Rules are simple:
- No restrictions on vintage or price.
- While most everyone brings Bordeaux all the time, bringing a non-Bordeaux red to compete is encouraged to challenge the group's preferences. Since this event began, only 3 non-Bordeaux wines were ever entered and none ever won.
- A vote for 1st Place carries 4 points, 2nd Place 3 points, 3rd Place 2 points, 4th Place 1 point.
- In the case of a tie in points, the less expensive wine prevails, the value to be the lowest in-stock, non-auction price of the bottle in the USA as appears in http://www.wine-searcher.com/.
- Absolutely no expression of observations or opinions about any of the competing reds is allowed until after the last ballot is submitted for tallying.
- Once a ballot is submitted, no changing of ranking is allowed.
- Aside from the winner and his wife getting treated to dinner, the former reigns as "king" over the others until unseated by subsequent vinous battle.
By 7:45, we were complete and we began with some whites with our amuse bouche and appetizers:
2004 Leewin Chardonnay Art Series - The Stockbroker's bottle. I've had this at least twice before, the last time I think was on the 17th February 2009, at a serious wine dinner at Ciçou with the usual suspects. My notes then are as follows:
Johnny R's bottle. I remember this wine showed quite well in the International Wine & Food Society's Blind Chardonnay tasting a little over a year ago (24th January 2008).
This hefty, generous and very fruit-forward Aussie chard has nice balancing acidic and mineral lift to its nicely rounded, ripely sweetish, softly-baked apple, pear and vanilla/oak dominant flavors. Nuance of butterscotch as well. Mild citrus notes emerge past mid-mouth and hug the background. I also liked this a lot with the pork rillette, its ripe fruit and vanilla/oak running hand-in-hand with the dish, adding a baked apple dimension to the pork (roast pork loin with applesauce came to mind), leaving the cut to the cornichons.
The bottle last night seemed to have notably better acidic lift and balance, focus and less oak/vanilla than I my last notes disclose. The Stockbroker's Premium Wine Exchange carries the Leewin lines, including the Art Series Chardonnay. The 2004 vintage is already all sold out, but they already have the 2005 vintage in stock.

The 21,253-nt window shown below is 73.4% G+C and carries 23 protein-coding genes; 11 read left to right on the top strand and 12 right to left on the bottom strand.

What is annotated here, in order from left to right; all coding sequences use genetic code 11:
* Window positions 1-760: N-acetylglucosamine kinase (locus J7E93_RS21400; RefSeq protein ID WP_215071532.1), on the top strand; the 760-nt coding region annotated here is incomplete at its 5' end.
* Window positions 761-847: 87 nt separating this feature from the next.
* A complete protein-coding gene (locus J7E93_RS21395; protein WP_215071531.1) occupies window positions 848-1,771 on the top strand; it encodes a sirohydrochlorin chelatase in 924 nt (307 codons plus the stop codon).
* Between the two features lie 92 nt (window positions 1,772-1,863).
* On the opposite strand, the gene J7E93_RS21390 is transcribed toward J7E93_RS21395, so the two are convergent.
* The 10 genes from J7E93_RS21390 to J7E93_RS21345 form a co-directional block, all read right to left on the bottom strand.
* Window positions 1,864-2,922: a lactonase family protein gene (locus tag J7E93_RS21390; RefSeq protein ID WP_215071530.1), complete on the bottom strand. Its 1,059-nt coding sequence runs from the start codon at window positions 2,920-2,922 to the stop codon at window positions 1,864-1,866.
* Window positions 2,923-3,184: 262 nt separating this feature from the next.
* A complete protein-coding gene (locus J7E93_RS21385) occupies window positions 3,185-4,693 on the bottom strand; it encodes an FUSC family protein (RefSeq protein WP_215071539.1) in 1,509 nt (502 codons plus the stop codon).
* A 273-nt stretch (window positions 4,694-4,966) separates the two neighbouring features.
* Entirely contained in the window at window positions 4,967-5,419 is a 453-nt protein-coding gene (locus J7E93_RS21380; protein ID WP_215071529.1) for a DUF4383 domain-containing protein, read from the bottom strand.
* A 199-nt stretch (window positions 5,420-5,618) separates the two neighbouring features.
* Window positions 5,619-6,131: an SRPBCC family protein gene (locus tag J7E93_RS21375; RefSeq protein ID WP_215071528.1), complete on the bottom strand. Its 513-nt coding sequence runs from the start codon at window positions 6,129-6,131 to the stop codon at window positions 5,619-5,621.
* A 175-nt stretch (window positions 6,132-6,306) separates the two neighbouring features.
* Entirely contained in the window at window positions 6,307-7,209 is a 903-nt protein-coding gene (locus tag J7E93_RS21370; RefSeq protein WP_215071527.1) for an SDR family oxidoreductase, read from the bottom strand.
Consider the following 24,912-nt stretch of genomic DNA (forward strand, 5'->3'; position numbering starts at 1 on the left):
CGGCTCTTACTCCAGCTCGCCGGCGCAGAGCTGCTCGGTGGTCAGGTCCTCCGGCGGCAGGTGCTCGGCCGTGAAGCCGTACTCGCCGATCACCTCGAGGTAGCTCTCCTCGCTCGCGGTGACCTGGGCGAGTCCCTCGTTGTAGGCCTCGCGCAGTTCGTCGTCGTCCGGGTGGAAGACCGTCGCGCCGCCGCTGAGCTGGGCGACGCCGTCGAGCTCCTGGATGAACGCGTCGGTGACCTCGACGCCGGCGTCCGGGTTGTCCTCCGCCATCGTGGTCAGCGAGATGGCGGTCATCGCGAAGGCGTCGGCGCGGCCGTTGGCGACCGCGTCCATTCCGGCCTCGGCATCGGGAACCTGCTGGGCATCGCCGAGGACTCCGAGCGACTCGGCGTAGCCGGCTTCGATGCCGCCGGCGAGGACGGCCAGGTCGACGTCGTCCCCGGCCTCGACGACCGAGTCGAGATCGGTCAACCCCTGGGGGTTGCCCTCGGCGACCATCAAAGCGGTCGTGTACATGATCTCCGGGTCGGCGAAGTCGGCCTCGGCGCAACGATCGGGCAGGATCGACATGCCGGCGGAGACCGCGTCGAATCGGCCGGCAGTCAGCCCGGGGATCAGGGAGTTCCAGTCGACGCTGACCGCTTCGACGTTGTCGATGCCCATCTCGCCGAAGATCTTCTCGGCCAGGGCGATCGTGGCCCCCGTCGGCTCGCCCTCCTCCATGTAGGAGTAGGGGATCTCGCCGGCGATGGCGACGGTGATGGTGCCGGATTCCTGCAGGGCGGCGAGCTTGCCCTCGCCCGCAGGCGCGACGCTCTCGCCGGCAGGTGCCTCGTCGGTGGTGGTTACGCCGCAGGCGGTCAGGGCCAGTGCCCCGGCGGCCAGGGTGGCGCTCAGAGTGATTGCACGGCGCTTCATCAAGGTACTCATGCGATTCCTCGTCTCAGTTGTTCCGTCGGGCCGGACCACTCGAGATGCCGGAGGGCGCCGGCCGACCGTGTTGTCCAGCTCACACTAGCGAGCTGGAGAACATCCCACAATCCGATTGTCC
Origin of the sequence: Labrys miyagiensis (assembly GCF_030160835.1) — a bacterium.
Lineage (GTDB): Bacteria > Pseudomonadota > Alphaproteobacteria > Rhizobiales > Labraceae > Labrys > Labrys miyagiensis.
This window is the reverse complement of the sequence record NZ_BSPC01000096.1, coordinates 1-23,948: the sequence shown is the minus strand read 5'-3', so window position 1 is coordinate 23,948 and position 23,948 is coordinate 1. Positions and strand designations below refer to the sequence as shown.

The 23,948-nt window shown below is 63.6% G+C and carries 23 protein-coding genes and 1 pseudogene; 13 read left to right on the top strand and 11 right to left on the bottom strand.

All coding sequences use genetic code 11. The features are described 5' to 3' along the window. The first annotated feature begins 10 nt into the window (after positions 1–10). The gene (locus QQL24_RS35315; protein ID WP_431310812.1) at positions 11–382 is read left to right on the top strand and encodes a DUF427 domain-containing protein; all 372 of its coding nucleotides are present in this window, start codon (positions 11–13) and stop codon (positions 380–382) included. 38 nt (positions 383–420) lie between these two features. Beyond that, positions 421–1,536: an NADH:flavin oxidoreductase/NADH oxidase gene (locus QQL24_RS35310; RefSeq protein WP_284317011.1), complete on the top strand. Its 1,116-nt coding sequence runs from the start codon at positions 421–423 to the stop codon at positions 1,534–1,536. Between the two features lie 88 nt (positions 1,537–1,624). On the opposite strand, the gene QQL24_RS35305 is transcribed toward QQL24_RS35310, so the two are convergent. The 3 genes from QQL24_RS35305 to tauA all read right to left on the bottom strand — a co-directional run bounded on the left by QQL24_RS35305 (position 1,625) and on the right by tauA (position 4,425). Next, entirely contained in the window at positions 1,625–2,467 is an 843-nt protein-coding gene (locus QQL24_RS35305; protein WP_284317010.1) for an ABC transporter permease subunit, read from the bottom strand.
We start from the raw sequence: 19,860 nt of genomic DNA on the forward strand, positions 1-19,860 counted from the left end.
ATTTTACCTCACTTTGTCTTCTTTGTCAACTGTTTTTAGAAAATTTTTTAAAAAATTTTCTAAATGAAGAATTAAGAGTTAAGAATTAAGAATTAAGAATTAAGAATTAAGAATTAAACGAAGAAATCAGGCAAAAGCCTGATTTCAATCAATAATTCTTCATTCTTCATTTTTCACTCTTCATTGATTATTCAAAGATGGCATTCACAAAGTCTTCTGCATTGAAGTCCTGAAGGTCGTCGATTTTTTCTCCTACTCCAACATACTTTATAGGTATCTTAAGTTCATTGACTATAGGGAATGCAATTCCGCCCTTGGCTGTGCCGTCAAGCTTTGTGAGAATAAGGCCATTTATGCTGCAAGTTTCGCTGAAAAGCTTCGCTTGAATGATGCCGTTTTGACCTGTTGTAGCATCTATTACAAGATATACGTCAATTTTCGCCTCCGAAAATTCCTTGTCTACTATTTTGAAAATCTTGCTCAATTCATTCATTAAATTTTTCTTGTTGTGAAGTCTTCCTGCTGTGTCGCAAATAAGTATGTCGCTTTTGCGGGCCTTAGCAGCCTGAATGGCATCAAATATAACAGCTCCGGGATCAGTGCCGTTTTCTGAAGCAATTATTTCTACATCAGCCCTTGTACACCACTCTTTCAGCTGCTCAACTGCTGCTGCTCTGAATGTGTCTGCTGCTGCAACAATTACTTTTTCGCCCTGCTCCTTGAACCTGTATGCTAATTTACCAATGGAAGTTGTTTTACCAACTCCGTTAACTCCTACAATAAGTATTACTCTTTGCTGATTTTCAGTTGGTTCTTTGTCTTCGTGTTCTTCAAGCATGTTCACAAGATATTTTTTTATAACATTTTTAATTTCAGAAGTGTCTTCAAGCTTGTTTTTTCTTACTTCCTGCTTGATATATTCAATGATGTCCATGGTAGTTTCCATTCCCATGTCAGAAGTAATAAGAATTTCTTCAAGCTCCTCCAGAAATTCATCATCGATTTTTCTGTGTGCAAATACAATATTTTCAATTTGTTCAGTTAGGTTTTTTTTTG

2001 Léon Beyer Gewürztraminer Réserve - My bottle, which I enjoyed with a comforting bowl of French Onion Soup. This was an excellent gewürztraminer in the typically dry Beyer style - very nicely clean, lean (compared to the more modern gewürztraminers that are riper, fleshier and with more residual sugar), pure, well focused, and, consequently, much more food-friendly and versatile with savory dishes. The nose presents a honeyed note to the lychees, peach and roses, but, in the mouth, it is nicely and appetizingly dry. My wife, the Stockbroker and I really liked this a lot.
Very highly recommended for those who like traditional Alsace gewürz. Available at Bacchus.
The competing reds were then brought to table...
...and tasting in earnest began.
My own notes and ranking (I tasted alone and with my Rare Grilled Rib-Eye Steak):
Wine #1 - Sweet tea, cranberry, bit of raspberry over black cherry over cassis. A bit of a sweaty topnote at first, but blew off a bit after a while. A touch of savage. Long tartish cherry finish. I ranked this 2nd Place. It turned out to be the Vigneron's 1985 Château Léoville Barton.
Wine #2 - Initial rusty topnotes in the nose gave way to dark minerals, herbaceous, touch of green pepper over dark fruit laced with asphalt. In the mouth, it was the most commanding, deeply fruited, lush and powerful. Notes of black coffee, dark chocolate and a bit of tar underpinned the blackcurrant, cassis, violets, cherry, dried tamarind, bit of cedar. Not a great nose, but, in the mouth, it was, to me, the best by far. I ranked it 1st Place. It was my 1999 Château Latour (double decanted: just under 3 hours at home and poured back into bottle for transport to the evening's venue).